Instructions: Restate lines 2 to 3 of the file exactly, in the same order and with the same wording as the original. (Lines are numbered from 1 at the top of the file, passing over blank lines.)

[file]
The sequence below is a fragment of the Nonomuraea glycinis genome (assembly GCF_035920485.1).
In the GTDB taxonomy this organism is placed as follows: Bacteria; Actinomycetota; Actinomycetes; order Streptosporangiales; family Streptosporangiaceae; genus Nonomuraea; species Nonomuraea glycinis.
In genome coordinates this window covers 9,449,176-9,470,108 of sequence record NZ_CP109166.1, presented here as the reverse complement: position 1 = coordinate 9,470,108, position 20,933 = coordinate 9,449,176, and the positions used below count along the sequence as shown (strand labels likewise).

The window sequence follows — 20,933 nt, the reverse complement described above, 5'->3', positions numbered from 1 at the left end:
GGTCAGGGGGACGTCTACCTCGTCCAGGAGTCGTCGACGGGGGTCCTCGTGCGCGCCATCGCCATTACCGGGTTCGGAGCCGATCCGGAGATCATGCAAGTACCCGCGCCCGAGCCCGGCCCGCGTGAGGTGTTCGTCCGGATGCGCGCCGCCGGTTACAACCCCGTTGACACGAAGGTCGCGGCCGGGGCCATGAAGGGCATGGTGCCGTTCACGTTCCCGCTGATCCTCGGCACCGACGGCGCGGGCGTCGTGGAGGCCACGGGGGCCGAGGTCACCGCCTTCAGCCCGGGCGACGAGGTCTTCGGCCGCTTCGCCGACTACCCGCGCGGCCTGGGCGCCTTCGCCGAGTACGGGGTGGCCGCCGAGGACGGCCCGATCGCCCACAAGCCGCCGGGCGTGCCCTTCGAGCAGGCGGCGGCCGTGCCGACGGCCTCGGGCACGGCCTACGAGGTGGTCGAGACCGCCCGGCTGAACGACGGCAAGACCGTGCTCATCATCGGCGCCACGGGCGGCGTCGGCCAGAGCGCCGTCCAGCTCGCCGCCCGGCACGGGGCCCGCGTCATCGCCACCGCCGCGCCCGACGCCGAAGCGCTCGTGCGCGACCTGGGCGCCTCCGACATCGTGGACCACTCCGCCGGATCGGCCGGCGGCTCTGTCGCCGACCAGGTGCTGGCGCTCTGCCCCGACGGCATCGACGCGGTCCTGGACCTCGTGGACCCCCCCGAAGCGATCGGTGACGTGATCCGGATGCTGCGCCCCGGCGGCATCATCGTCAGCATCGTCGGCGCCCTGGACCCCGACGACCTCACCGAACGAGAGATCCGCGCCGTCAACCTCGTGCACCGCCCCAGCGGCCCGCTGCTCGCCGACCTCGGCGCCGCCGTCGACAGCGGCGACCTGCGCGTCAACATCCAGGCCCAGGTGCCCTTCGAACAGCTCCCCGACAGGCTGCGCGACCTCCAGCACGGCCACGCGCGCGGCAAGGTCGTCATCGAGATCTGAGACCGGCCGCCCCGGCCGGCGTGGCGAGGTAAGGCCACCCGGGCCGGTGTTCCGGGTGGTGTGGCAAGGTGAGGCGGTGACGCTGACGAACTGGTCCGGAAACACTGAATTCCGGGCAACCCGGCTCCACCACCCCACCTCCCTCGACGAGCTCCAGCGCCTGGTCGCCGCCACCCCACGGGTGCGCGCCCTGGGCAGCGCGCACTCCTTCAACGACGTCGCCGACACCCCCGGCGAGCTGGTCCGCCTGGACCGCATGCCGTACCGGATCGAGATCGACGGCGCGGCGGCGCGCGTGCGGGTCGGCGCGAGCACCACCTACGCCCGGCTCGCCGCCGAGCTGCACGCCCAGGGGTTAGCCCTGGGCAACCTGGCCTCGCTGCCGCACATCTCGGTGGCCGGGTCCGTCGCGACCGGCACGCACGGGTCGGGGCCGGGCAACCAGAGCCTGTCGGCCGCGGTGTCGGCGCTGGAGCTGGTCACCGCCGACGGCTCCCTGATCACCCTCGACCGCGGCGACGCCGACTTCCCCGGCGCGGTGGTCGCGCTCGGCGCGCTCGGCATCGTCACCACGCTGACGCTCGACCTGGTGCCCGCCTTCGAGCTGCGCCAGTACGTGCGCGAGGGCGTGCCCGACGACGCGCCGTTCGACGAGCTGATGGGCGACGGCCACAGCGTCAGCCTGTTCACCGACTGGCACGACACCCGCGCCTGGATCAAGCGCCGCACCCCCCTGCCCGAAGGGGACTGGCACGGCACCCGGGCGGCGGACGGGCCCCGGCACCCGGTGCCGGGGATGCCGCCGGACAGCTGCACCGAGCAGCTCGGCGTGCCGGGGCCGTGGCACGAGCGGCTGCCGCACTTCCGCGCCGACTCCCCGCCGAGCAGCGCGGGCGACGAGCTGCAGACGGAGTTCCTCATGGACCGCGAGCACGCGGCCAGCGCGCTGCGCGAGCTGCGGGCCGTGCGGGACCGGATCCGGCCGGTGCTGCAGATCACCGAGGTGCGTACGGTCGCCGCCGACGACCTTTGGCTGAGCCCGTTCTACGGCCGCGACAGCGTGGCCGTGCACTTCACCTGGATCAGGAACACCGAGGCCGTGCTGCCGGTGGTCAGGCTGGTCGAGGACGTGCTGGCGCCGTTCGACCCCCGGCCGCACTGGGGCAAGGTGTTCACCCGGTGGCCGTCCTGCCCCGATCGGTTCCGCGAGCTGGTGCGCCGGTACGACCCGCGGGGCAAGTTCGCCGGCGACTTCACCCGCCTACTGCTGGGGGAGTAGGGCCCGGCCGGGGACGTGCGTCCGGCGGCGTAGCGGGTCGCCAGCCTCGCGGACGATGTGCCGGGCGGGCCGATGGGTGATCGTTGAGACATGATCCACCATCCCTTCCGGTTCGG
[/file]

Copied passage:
In the GTDB taxonomy this organism is placed as follows: Bacteria; Actinomycetota; Actinomycetes; order Streptosporangiales; family Streptosporangiaceae; genus Nonomuraea; species Nonomuraea glycinis.
In genome coordinates this window covers 9,449,176-9,470,108 of sequence record NZ_CP109166.1, presented here as the reverse complement: position 1 = coordinate 9,470,108, position 20,933 = coordinate 9,449,176, and the positions used below count along the sequence as shown (strand labels likewise).